You keep right on posting you post. We appreciate the information you are willing to share with us. Your cars may not be Thunderbirds but they are Fords!!!
            Richard D. Hord
            sigpic'60 Thunderbird "Christine"
            Registry #33436

            Comment


            • #36
              For people looking at all this and considering the used Ford spindle route, to reinforce what has been said, it appears that Granada spindles have considerable advantages over other 70s Ford spindles. I would encourage people to read page 4 of the thread from last year:

              http://www.squarebirds.org/vbulletin...3+7%2F8&page=4

              where one of the key measurements of the other Ford spindles had considerable variation despite appearing to be the same part. Please feel free to correct my comments if I am wrong!

              John
              1958 Hardtop
              #8452 TBird Registry
              http://www.tbirdregistry.com/viewdat...tryNumber=8452


              photo: http://www.squarebirds.org/users/joh...d_June2009.jpg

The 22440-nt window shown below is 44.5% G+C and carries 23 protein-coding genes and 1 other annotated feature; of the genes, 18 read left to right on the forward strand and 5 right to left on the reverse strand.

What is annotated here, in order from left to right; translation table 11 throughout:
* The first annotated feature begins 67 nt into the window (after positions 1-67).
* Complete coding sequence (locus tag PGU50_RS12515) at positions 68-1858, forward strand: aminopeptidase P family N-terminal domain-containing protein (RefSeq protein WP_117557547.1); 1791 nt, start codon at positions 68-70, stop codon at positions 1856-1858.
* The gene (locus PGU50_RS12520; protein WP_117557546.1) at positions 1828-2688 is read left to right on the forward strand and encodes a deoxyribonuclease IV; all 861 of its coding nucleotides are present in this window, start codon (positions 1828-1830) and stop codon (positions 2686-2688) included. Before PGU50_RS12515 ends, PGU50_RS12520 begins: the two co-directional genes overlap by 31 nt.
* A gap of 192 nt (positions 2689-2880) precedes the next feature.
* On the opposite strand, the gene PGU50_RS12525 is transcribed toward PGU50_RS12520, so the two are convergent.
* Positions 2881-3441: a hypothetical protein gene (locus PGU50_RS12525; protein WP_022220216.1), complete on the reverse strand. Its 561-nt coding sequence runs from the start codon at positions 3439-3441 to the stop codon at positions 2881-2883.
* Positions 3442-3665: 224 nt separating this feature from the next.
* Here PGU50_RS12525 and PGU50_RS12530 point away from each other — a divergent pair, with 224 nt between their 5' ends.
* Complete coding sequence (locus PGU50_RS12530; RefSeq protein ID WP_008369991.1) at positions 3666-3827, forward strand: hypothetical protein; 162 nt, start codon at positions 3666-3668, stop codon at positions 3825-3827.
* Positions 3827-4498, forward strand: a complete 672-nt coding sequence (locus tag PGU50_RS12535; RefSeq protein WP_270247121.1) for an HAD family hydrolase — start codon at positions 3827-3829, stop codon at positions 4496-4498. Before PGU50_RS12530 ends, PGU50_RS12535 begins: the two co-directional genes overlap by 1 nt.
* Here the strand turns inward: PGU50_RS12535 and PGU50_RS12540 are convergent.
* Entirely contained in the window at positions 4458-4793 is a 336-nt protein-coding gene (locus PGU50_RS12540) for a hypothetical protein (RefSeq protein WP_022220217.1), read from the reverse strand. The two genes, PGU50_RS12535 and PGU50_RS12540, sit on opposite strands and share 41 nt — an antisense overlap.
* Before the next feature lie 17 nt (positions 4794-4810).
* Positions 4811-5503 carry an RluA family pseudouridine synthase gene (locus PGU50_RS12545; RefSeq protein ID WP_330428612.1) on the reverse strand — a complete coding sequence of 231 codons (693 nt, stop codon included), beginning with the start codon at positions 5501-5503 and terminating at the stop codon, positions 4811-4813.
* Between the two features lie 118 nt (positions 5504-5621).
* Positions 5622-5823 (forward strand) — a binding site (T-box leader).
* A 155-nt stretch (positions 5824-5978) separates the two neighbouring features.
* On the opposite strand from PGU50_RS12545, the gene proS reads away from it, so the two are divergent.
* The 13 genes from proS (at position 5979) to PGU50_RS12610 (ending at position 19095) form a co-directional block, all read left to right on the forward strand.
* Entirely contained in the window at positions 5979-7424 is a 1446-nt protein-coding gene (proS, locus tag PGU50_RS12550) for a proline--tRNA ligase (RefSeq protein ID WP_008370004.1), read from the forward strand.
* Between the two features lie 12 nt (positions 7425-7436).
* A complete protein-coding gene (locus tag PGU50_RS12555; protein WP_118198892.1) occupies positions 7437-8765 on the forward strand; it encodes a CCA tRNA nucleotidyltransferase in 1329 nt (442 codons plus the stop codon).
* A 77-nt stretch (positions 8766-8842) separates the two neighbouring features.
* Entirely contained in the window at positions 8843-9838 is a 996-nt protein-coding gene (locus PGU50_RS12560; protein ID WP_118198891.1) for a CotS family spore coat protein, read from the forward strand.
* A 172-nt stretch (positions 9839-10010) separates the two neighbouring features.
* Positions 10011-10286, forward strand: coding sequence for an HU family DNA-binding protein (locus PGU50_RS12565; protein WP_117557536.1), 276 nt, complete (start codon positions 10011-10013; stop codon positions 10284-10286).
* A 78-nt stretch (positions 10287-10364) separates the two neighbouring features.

history:
              http://www.squarebirds.org/users/johng/OCC.htm

              Comment


              • #37
                Dave - you were right on about the sholder bolt being for adjustment and it does have a jamb bolt - manual describes pedal adjustment with that setup and I verified by eyeballing mine - guess I was thinking of my old E-150 that I modified the brake pedal on or something else. Hopefully someone will have a chance to try the adjustable pedal rod method you suggested on a Tbird and give us the results.

                As for the ride height - I measured mine from the garage floor to the bottom lip of the parking light opening directly in front of the bumper bolt. My height measurent at that point on both sides is 14 1/4 inches. My A-arms and springs are original - replaced bushings and spindles. Original style bushings - Granada spindles. Hope enough folks are still following this thread to get a ride height comparison on an original car - I'm very courios to see how much it was lowered.

                Eric